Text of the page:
At City Connects, we tailor our work to the individual strengths and needs of every child in a school across four areas: academics, social/emotional/behavioral, health, and family. Each student in a school is connected to a set of services and enrichment activities that address his or her unique needs. Evaluation of our work shows that by addressing the in- and out-of-school factors impacting students, they are better able to achieve in school–even if that school is high-poverty.
For more information:
- See our recent post, “The connection between students’ health & poverty“
From this week’s news:
- Teen Pregnancy Rate at Its Lowest, Again, CDC Says
EdWeek Rules for Engagement blog: The teen pregnancy rate is at a record low, again, the Centers for Disease Control and Prevention said Thursday. And the steady declines from 2007 to 2011 mark the most longest period in recent history for which the drop persevered.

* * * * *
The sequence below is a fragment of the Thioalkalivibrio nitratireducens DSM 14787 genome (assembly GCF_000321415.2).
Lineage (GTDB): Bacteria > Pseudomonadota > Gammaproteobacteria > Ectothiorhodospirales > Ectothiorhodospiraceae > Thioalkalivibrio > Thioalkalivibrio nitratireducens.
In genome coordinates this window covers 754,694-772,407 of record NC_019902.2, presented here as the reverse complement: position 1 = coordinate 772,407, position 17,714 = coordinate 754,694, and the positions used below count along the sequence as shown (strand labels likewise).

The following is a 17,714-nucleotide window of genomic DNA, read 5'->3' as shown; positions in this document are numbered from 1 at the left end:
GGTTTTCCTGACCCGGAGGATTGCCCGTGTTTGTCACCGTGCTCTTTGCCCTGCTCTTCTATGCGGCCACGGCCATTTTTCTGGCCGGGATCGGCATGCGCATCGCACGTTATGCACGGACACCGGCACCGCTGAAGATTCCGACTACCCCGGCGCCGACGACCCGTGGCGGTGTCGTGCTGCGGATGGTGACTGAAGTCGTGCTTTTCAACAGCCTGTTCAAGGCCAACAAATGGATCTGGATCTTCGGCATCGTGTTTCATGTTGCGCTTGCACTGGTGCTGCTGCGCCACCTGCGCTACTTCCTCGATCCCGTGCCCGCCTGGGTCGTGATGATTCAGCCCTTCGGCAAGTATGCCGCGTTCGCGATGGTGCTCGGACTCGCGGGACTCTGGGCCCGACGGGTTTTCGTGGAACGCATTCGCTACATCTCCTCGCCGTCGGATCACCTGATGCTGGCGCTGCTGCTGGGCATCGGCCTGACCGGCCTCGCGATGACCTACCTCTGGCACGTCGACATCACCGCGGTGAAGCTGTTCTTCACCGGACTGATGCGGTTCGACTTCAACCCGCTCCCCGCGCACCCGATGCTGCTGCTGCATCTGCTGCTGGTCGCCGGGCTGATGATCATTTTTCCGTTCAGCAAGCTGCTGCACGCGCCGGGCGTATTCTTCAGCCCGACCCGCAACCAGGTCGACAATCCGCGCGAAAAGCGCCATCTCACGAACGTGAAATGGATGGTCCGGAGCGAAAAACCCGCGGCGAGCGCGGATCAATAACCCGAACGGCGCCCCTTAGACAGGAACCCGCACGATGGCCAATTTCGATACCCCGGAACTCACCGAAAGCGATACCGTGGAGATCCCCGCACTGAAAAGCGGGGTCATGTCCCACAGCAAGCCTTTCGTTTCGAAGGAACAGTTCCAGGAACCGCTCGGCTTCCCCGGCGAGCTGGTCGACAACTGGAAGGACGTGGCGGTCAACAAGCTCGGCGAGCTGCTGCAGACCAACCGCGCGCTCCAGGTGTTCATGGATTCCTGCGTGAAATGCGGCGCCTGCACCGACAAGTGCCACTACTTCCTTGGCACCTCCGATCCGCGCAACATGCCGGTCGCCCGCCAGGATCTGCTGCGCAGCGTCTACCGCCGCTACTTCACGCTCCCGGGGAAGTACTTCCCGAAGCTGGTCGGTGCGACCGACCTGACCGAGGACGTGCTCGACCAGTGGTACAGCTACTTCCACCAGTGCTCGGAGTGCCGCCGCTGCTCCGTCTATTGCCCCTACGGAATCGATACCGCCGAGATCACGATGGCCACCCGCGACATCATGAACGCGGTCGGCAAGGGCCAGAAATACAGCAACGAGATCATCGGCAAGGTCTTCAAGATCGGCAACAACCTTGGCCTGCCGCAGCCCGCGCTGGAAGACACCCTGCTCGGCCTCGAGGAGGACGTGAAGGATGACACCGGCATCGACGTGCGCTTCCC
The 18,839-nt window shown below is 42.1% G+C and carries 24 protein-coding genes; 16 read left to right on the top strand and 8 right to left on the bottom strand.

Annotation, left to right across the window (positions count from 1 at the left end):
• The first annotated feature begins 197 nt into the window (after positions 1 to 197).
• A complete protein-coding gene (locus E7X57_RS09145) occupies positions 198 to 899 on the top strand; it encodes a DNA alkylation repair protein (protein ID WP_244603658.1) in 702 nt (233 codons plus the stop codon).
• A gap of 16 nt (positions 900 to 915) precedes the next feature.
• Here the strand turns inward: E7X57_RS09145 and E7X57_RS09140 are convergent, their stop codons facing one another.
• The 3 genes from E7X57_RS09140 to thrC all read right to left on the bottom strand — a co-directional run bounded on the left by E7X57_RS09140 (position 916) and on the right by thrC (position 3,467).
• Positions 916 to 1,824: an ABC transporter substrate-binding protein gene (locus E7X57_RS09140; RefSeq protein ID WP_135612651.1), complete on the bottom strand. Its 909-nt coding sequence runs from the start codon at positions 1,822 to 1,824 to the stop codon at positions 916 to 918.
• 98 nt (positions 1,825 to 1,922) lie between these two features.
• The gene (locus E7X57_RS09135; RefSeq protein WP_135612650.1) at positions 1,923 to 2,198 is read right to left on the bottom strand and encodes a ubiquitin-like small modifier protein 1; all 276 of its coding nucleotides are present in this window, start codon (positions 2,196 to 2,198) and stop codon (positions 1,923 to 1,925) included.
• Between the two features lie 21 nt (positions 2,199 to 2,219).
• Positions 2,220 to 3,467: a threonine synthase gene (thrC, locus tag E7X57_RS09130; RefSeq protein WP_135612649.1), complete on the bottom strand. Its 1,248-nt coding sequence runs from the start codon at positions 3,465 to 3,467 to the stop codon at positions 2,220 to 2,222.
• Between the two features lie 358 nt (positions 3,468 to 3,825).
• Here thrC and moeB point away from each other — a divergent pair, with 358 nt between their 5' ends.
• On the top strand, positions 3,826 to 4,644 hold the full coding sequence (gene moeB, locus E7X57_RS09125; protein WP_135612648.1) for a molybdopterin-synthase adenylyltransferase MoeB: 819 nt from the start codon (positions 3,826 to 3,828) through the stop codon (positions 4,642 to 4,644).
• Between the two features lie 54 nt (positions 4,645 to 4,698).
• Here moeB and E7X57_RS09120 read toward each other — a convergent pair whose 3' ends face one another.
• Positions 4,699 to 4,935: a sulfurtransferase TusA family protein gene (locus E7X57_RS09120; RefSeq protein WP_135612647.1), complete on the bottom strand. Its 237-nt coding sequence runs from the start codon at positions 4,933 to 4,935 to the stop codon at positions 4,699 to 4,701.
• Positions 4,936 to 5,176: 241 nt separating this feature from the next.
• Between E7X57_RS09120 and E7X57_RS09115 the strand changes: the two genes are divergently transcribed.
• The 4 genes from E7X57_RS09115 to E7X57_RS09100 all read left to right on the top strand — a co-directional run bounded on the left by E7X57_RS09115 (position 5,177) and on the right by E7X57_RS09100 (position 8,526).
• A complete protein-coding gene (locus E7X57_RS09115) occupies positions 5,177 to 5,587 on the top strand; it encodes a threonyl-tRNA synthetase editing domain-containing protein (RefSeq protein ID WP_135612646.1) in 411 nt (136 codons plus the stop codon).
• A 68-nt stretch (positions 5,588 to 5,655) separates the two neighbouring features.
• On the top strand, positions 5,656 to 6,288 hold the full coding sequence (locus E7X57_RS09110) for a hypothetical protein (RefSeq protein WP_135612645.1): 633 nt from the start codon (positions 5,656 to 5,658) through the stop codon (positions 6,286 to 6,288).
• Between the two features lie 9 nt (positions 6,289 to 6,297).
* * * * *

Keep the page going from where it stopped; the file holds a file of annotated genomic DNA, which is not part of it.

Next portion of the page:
- Teenagers Are Wired for Peer Approval, Study Says
EdWeek: It’s true: Adolescents really do want to jump off a bridge just because their friends are doing it. But new research suggests changes in how teenagers view risks and rewards around their peers are not only a critical part of their development, but may also provide a key to motivating them.
- Oh, This Is Fattening? Teens Ignore Fast-Food Calorie Counts
NPR: A new study published in the Journal of Public Health found that about 40 percent of tweens and teens (ages 9 to 18) report paying attention to calorie information when it’s available in chain or fast-food restaurants.
From this week’s news:
- The Health Toll of Immigration
NYTimes: A growing body of mortality research on immigrants has shown that the longer they live in this country, the worse their rates of heart disease, high blood pressure and diabetes. And while their American-born children may have more money, they tend to live shorter lives than the parents. The pattern goes against any notion that moving to America improves every aspect of life.